Felix A. Cizewski, my late father, served in Company C stationed at Tamerville from July 26 to August 18, 1944. Company C was probably working on the wires and poles at the major communications center at Valognes (photo above).

Georges Dennebouy and I have been researching what other units were stationed there.

The new page lists the two infantry regiments, two units of a medical battalion, four downed planes, and several Signal Corps units we have identified to date.

Neither the list of units nor the details of their service are complete.

Documenting and sharing the stories of those who served at Tamerville and Valonges honors their service and preserves their memory.

Anyone with more information may share it with Leonard H. Cizewski and it will be added to the site.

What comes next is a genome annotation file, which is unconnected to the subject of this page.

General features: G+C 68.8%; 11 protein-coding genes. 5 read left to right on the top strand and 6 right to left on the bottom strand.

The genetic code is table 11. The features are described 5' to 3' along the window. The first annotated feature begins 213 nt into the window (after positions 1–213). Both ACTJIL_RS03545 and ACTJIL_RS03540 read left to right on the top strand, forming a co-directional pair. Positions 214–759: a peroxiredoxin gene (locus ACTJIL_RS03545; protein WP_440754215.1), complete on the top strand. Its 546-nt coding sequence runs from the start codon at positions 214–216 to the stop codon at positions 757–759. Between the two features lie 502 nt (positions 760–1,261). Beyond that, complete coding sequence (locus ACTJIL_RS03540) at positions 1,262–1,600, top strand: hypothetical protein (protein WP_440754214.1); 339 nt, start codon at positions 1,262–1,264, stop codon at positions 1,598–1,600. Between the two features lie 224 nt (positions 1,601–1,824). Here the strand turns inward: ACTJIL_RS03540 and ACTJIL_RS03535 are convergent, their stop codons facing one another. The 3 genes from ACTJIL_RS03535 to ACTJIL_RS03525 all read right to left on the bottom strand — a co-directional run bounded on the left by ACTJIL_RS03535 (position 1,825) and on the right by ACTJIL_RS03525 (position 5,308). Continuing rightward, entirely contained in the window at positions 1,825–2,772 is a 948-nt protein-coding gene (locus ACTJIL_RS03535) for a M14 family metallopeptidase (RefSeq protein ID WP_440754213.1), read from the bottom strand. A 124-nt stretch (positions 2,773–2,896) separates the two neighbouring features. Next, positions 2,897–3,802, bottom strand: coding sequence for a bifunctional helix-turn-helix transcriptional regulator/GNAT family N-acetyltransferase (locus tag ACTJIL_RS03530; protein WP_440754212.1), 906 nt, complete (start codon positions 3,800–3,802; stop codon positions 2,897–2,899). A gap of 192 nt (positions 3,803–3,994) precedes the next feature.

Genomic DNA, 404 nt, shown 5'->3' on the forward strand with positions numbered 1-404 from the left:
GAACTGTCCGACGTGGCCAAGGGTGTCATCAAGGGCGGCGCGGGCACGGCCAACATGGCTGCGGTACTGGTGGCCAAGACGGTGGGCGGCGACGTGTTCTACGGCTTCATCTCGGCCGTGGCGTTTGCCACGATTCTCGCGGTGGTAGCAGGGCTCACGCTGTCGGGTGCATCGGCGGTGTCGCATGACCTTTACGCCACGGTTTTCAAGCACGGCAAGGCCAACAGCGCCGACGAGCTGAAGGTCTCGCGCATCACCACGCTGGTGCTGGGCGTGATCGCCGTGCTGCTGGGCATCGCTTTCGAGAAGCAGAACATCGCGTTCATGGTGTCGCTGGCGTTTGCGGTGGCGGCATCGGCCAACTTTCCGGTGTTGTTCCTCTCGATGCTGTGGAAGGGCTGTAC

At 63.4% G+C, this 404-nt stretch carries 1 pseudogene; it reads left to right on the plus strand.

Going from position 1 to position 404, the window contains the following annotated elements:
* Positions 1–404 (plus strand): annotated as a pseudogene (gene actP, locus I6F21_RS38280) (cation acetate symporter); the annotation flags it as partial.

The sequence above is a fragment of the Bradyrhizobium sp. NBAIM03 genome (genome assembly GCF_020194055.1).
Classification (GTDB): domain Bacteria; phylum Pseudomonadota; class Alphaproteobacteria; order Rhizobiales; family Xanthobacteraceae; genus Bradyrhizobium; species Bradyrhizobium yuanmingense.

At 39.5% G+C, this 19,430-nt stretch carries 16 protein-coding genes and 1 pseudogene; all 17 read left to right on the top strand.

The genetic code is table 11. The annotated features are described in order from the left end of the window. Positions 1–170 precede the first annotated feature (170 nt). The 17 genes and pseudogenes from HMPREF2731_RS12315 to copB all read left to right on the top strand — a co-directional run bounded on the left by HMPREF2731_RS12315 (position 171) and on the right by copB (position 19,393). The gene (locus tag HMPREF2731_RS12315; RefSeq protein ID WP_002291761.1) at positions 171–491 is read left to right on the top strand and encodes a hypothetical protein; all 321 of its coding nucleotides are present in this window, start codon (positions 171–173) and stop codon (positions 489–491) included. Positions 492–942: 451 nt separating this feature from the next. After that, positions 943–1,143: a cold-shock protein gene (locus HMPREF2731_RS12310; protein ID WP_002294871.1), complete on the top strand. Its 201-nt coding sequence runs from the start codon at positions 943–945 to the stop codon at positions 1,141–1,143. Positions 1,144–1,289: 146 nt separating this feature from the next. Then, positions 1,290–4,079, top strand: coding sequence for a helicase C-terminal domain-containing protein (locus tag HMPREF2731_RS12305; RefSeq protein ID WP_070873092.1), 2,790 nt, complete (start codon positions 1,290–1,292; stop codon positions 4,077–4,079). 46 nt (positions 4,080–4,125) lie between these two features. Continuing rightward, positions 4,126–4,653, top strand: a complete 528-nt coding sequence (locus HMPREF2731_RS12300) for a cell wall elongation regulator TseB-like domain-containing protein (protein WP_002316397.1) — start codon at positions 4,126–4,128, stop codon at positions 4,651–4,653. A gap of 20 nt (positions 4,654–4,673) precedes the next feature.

For more information:

Infantry, Air Force, Medical, and Signal Corps Units in Tamerville and Valognes:

Photos of Signal Corps women, men, and facilities in Cherbourg, Tamerville, & Valognes

Unofficial Informal Archive of the U.S. Army Signal Corps in Northwest Europe in WWII

Felix A. Cizewski & Company C, 3110th Signal Service Battalion in the Northern France Campaign

150 years after the Emancipation Proclamation slavery continues

January 1, 2013
Original copy of the Emancipation Proclaimation from the National Archives and Records Administration.

Page one of the Emancipation Proclamation from the National Archives and Records Administration.

Union soldiers held a variety of opinions the abolition of  slavery. Union soldiers from slave states probably hoped to restore the Union without the abolition of slavery.